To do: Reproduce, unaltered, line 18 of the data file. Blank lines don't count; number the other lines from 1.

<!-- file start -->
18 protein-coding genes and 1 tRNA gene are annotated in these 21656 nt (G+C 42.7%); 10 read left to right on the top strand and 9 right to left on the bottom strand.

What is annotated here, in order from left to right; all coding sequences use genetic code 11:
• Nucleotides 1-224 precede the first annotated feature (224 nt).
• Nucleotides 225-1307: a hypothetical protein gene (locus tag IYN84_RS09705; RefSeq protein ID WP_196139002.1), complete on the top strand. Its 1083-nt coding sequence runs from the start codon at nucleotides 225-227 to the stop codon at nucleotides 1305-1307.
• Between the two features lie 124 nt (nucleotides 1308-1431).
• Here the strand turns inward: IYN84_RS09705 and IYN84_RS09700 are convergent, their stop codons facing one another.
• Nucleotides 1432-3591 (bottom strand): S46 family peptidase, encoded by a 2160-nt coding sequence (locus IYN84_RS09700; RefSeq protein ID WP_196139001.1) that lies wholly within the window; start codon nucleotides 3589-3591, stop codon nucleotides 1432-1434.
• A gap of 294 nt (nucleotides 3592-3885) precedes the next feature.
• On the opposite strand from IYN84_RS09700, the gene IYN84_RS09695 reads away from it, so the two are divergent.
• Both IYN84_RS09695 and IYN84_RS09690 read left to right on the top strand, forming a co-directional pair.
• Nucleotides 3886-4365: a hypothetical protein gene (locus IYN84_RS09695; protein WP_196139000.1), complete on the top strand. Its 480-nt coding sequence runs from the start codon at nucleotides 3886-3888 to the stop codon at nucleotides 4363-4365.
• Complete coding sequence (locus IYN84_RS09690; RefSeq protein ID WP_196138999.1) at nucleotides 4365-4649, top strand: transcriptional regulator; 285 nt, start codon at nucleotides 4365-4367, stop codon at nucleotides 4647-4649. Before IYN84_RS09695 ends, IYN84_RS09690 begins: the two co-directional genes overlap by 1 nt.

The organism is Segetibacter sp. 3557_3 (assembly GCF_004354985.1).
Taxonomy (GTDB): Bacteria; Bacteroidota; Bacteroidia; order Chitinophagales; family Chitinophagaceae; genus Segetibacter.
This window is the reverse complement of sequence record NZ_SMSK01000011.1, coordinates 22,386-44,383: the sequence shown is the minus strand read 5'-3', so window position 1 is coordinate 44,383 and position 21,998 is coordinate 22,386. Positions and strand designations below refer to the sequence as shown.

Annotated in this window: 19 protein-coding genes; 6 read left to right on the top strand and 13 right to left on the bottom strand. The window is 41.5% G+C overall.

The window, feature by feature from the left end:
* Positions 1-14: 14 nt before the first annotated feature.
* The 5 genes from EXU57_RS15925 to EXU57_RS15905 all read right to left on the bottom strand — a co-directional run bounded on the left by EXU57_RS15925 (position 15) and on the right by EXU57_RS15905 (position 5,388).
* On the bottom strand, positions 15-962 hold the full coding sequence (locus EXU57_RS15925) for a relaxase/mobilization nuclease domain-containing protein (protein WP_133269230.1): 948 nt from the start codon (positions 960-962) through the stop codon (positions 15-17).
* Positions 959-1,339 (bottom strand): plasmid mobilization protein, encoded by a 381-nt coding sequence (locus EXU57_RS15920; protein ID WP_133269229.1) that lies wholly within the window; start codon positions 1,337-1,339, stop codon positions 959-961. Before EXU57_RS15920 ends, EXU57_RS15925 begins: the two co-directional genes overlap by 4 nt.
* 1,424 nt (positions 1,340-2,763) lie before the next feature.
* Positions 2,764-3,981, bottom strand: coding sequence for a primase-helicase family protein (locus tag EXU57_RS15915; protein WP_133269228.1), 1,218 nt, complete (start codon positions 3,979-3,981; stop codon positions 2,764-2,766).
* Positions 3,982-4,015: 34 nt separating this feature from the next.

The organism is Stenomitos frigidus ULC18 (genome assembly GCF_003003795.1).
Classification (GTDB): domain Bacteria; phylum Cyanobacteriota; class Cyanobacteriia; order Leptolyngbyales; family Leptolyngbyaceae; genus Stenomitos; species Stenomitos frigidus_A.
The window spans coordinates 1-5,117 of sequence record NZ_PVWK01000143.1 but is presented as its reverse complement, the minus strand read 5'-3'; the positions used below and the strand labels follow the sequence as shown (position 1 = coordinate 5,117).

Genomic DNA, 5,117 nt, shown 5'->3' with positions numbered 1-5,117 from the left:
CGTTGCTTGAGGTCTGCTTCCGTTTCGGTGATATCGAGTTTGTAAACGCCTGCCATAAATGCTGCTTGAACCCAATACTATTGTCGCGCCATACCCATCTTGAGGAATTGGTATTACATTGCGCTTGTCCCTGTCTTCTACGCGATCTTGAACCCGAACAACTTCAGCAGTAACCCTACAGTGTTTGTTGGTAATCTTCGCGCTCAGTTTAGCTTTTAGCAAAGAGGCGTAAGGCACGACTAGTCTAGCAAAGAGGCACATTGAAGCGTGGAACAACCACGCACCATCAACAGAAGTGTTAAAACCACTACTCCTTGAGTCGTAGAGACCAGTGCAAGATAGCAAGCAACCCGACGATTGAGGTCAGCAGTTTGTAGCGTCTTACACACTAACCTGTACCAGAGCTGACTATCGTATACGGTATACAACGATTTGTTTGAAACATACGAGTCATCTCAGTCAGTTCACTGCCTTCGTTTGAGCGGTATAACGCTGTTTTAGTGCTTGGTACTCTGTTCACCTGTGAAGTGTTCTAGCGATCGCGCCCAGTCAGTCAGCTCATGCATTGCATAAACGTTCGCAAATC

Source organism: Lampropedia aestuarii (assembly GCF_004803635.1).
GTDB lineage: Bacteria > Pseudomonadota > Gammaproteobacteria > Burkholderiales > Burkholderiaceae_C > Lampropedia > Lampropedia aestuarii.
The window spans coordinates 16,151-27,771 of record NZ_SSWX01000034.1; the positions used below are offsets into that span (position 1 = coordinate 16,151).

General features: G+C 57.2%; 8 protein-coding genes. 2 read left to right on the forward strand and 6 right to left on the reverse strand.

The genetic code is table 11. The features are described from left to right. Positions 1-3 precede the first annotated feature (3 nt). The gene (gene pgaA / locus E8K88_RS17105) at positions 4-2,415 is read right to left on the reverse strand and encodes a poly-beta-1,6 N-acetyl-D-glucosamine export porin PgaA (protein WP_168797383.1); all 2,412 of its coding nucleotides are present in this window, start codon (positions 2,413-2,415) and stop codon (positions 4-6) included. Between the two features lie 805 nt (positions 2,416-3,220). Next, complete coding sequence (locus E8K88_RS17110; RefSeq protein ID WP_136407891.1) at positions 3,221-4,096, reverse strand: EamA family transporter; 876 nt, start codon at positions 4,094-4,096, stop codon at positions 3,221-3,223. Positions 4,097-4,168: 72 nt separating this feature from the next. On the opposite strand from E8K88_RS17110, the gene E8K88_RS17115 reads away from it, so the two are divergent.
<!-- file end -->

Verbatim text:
* Positions 1-14: 14 nt before the first annotated feature.